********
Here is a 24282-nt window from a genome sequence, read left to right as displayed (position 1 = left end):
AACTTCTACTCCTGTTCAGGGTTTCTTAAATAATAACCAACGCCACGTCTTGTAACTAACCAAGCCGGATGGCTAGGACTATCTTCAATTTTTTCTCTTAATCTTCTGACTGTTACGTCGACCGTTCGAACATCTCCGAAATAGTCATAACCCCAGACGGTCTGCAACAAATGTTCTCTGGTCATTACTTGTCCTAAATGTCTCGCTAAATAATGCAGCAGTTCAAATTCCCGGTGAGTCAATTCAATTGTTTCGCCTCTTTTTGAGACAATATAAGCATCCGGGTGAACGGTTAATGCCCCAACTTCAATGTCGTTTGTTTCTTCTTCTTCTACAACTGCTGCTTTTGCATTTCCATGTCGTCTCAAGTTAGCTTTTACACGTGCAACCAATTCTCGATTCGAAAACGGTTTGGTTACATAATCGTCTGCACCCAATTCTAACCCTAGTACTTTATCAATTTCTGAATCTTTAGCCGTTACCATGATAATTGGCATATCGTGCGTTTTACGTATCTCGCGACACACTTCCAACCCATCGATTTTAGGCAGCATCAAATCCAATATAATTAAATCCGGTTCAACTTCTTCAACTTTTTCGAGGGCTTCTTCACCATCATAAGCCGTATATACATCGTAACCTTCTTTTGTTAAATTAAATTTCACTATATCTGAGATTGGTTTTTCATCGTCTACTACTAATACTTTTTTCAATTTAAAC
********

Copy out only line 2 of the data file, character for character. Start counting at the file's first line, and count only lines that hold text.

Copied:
AACTTCTACTCCTGTTCAGGGTTTCTTAAATAATAACCAACGCCACGTCTTGTAACTAACCAAGCCGGATGGCTAGGACTATCTTCAATTTTTTCTCTTAATCTTCTGACTGTTACGTCGACCGTTCGAACATCTCCGAAATAGTCATAACCCCAGACGGTCTGCAACAAATGTTCTCTGGTCATTACTTGTCCTAAATGTCTCGCTAAATAATGCAGCAGTTCAAATTCCCGGTGAGTCAATTCAATTGTTTCGCCTCTTTTTGAGACAATATAAGCATCCGGGTGAACGGTTAATGCCCCAACTTCAATGTCGTTTGTTTCTTCTTCTTCTACAACTGCTGCTTTTGCATTTCCATGTCGTCTCAAGTTAGCTTTTACACGTGCAACCAATTCTCGATTCGAAAACGGTTTGGTTACATAATCGTCTGCACCCAATTCTAACCCTAGTACTTTATCAATTTCTGAATCTTTAGCCGTTACCATGATAATTGGCATATCGTGCGTTTTACGTATCTCGCGACACACTTCCAACCCATCGATTTTAGGCAGCATCAAATCCAATATAATTAAATCCGGTTCAACTTCTTCAACTTTTTCGAGGGCTTCTTCACCATCATAAGCCGTATATACATCGTAACCTTCTTTTGTTAAATTAAATTTCACTATATCTGAGATTGGTTTTTCATCGTCTACTACTAATACTTTTTTCAATTTAAAC